S. Binyomin Ginsberg is a rabbi who flies frequently to give lectures.
However, Northwest Airlines dismissed Ginsburg unceremoniously from its WorldPerks frequent flier loyalty program in June of 2008 because he supposedly had the audacity to file 24 complaints within a period of eight months about the airline’s service and sought compensation — prompting him to file a class action lawsuit in January of 2009 seeking five million dollars against the airline in the United States District Court for the Southern District of California.
While Ginsburg claimed that the revocation of his membership in the WorldPerks frequent flier loyalty program was arbitrary and without adequate cause, Janis Sammartino — the judge who presided over the legal proceedings — dismissed the case on the grounds that the Airline Deregulation Act of 1978 preempted the contract claims of Ginsburg.
Disagreeing with the dismissal of the case, the appellate panel of three judges of the United States Court of Appeals for the Ninth Circuit in Pasadena unanimously reversed the decision by Sammartino in August of 2011, and cautioned the United States District Court for the Southern District of California that the virtues of deregulation do not trump the common law — paving the way for Ginsburg to continue pursuing legal action against Delta Air Lines, which had since merged with Northwest Airlines…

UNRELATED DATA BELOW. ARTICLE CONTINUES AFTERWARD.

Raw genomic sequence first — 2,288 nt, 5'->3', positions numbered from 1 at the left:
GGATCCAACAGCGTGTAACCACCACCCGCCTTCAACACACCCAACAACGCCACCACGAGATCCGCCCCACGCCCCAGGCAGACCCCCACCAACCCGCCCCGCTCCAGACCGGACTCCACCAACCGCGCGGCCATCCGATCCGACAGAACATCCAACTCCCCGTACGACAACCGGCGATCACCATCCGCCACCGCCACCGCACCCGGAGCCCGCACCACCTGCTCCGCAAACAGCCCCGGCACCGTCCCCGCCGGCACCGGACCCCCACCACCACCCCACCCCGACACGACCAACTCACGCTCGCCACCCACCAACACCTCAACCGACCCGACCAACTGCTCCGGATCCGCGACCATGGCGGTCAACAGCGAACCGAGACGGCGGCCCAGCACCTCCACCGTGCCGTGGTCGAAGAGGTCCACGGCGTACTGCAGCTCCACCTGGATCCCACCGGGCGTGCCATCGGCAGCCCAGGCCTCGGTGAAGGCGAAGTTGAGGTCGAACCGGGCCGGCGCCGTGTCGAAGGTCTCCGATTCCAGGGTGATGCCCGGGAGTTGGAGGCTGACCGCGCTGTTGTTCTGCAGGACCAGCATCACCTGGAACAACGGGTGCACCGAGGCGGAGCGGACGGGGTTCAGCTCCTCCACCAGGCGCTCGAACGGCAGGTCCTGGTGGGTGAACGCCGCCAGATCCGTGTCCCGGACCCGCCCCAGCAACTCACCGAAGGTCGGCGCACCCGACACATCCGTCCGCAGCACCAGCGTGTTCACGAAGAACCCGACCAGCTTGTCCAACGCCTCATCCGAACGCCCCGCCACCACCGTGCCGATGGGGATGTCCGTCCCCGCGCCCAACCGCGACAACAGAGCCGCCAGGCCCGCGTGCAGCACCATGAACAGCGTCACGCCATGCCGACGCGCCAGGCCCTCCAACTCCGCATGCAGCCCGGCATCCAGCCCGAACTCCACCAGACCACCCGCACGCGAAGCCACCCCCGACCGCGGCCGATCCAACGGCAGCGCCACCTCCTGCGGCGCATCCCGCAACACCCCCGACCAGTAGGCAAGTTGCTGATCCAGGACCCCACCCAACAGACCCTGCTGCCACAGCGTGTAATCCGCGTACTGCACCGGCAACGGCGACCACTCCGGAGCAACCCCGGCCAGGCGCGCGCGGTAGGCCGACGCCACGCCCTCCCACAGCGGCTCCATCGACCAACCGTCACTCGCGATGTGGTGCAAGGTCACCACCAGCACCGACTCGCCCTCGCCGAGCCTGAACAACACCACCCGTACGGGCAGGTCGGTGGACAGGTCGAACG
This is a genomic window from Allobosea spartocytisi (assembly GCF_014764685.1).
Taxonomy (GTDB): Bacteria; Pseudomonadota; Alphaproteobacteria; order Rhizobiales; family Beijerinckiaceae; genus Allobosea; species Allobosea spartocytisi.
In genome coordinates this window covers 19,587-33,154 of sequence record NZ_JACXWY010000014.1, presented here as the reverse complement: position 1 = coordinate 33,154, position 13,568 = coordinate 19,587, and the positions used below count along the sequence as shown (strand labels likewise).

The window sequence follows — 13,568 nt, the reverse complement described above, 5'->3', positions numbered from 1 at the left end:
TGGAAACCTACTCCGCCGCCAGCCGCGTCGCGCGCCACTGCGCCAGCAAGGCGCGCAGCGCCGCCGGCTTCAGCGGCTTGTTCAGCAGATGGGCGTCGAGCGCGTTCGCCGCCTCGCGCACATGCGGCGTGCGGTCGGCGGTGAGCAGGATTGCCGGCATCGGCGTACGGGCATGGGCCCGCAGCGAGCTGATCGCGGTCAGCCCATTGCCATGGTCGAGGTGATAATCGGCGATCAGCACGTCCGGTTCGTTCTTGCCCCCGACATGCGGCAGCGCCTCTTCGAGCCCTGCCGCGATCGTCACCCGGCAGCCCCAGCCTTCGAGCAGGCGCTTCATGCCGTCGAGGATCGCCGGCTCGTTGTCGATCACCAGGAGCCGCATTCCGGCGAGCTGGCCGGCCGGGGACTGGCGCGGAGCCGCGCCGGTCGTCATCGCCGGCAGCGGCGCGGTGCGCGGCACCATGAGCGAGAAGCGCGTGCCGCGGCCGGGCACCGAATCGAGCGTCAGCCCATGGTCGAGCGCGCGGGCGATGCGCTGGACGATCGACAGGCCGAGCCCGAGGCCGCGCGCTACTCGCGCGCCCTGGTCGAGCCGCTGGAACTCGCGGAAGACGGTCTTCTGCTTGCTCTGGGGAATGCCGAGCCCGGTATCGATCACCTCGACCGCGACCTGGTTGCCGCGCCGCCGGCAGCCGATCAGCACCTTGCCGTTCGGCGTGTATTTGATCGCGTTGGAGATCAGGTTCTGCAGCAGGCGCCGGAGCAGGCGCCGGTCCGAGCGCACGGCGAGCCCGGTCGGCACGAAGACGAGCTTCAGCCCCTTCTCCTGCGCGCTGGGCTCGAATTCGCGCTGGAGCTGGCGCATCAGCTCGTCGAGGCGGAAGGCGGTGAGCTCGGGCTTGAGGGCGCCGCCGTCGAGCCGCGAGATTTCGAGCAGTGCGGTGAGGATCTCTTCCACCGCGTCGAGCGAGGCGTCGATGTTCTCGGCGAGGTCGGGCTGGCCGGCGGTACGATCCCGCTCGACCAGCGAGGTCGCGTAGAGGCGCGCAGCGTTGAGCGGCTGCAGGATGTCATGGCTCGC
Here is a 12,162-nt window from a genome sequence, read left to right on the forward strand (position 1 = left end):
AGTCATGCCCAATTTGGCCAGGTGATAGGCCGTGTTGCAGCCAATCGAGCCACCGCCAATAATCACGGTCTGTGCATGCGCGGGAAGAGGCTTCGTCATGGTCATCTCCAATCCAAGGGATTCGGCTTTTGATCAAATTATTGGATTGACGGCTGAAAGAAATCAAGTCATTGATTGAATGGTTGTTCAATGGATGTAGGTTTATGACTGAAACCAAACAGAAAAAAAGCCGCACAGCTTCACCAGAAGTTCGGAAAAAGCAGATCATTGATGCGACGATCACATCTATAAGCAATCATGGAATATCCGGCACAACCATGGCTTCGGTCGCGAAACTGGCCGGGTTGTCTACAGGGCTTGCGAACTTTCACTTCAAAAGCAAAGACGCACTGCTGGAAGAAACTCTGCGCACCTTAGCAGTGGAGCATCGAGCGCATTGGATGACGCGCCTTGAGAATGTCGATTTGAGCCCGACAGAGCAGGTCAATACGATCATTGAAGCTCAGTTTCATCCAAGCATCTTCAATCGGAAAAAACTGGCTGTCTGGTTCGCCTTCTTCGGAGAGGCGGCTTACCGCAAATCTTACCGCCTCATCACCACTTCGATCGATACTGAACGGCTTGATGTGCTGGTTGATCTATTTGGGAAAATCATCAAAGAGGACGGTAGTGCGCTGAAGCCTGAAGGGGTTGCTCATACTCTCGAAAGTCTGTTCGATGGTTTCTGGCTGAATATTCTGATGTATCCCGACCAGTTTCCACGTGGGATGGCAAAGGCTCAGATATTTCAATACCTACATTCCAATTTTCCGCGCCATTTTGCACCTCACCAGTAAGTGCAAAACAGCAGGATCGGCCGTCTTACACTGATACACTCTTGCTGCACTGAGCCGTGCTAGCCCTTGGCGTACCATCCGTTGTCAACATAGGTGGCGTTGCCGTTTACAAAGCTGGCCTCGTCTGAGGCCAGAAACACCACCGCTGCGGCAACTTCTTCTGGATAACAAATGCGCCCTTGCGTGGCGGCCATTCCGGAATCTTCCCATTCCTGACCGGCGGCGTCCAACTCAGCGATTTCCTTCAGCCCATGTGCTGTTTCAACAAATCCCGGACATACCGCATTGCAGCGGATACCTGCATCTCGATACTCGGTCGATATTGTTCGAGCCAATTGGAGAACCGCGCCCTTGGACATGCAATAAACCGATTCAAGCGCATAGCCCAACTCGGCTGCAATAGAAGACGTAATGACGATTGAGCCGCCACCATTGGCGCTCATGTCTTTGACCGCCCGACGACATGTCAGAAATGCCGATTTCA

…and now the lawsuit will be heard by the judges of the highest court in the land, as the Supreme Court of the United States announced today that it will hear the case of Northwest Airlines versus Ginsburg, according to an article authored by Bart Jansen of USA Today.
The case is expected to determine what constitutes the justification of an airline revoking the frequent flier loyalty program membership of a traveler.
Do you believe that Ginsburg might have been doing everything he can to procure as much money and benefits as he can from the airline — or does he have a legitimate claim? Regardless of what the judges of the Supreme Court decide, what could the outcome of this case potentially mean for memberships of frequent flier loyalty programs in the future?